It seems not a day goes by without reading an article, blog post, or hearing a conference speaker claim THIS is the year of mobile, where this technology becomes mainstream and marketers will finally get it. Funny thing is, I have been hearing this for the past 3-4 years, so one starts to wonder if this ain’t another Y2K-like premonition, or if we are really entering the “mobile era”.
I guess it depends where you live, and how technology has evolved in your neck of the woods, but here in Quebec, and by extension in Canada, it often feels like we are lagging behind on this front. Truth is, on the mobile front, more often than not we are lagging 5-7 years behind Japan, 3-5 years behind Europe and 2-3 years behind our US neighbors. This stems from the rules in place, under CRTC regulations, that have created slower adoption rates for mobile technology in Canada, due essentially to higher costs of use than in any other industrial country.
Mobile Stats That Matter
Having said that, Canadians are just as eager to adopt smart phone usage, with sales spiking as feverishly as in the US. But how are we adapting to this reality in the travel industry? Not so well. First, consider these recent stats:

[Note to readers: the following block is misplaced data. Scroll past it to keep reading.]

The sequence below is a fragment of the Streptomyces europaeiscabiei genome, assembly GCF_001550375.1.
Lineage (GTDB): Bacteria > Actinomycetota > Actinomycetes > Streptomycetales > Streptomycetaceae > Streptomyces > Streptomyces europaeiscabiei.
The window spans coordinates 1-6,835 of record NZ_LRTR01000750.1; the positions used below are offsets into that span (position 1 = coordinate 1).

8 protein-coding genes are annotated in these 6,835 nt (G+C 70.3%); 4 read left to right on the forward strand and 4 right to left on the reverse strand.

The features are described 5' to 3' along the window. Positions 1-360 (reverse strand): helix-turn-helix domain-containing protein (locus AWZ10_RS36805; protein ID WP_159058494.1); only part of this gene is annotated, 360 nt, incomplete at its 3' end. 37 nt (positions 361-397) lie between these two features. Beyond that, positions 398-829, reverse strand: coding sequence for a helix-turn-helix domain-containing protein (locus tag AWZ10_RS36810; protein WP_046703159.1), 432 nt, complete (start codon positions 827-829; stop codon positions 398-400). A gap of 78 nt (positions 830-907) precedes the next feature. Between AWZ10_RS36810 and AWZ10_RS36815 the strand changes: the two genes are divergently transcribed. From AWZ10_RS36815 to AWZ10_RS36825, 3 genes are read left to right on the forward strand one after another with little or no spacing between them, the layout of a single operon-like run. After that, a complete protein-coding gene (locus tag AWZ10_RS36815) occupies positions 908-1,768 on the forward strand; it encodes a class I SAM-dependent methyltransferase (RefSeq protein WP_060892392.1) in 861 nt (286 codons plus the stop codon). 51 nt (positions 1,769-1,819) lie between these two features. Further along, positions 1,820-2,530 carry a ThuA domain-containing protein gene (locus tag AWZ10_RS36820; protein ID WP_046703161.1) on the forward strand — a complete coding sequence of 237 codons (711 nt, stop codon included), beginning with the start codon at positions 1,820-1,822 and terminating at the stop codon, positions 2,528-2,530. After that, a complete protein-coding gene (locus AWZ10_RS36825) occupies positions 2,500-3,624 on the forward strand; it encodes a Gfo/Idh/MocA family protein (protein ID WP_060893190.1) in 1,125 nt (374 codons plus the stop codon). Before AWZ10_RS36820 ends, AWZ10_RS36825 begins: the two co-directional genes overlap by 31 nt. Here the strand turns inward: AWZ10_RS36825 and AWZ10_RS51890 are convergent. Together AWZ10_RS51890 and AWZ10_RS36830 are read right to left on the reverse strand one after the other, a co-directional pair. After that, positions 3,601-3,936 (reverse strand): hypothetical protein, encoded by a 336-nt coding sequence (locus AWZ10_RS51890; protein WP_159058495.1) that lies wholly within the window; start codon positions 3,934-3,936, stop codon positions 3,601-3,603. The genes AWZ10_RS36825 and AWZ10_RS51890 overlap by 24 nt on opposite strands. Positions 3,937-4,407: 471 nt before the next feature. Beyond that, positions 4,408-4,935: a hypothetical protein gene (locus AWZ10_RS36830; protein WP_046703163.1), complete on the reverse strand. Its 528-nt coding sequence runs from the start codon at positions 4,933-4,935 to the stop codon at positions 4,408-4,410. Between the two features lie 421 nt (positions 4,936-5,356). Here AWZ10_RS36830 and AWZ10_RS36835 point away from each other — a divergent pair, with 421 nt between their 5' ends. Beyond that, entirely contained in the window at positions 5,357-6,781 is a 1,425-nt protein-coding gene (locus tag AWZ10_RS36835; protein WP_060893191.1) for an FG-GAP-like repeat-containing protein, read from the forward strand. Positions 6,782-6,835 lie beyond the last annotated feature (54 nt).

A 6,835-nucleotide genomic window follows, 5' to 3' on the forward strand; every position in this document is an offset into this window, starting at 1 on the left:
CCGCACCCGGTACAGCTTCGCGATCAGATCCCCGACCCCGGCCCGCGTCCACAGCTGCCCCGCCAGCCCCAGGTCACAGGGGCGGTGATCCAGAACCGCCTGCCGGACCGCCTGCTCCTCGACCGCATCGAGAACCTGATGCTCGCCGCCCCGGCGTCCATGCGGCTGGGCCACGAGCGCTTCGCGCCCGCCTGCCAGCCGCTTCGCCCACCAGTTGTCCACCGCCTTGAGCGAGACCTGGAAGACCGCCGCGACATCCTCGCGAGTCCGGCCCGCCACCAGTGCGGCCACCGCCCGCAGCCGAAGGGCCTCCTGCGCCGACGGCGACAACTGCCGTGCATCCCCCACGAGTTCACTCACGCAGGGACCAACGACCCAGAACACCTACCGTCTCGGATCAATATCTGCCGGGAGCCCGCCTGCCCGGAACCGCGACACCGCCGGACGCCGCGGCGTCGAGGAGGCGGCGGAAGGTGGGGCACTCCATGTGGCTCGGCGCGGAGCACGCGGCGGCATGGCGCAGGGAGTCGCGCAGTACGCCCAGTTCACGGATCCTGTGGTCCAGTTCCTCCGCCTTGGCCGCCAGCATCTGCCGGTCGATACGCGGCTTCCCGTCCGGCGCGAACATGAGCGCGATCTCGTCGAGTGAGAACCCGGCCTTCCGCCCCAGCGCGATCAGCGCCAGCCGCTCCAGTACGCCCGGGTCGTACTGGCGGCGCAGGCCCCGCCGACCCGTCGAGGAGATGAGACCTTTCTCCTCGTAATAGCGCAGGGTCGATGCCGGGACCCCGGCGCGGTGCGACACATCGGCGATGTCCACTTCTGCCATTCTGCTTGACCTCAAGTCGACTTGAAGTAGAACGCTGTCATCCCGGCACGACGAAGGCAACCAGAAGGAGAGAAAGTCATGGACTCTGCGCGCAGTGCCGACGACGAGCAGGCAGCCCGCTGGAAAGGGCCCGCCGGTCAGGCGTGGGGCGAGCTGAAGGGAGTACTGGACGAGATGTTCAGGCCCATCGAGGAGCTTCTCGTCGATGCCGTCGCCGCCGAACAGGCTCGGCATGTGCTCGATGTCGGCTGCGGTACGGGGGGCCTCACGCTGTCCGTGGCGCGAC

- By end of 2011, half of Americans will have a smart phone (according to Nielsen)
- 19% of all internet queries for hotels are conducted via a mobile device (according to Google)
- US mobile users who research travel on their mobile devices will climb from 19.7 million in 2010 to 29.7 million in 2012 (according to emarketer)
- Bookings made through mobile devices will double during that timeframe, from 8.7 to 15.1 million (according to emarketer)
61% of surveyed travel companies say they do not have a mobile-friendly web site, and 71% do not have a mobile application
Yet, according to a recent poll by Eye for Travel, 61% of surveyed companies do not have a mobile-friendly web site, 71% do not have a mobile application. According to comScore, in the top 5 European countries (UK, Germany, France, Spain, Italy), 11.3 million consumers accessed travel services through their mobile device in February 2011 alone. Travel application access grew 52% year-over-year. And TripAdvisor developed a mobile version of its site, now receiving over 6 million unique visitors per month!
Travel Goes Mobile
There are countless similar stats coming out on a near daily basis, but how we will react to this new reality is perhaps one of the biggest challenges the travel marketing industry will be facing in coming years. Examples of solutions being developed include BookingBrick, a hotel booking application developed specifically for mobile platforms, or the more classic approach by Sabre, which adapted its legacy engine to the mobile environment.
So, is 2011 the Year of Mobile? Or will we have to wait until 2012 or even 2013 to see this revolution truly gain traction in Canada?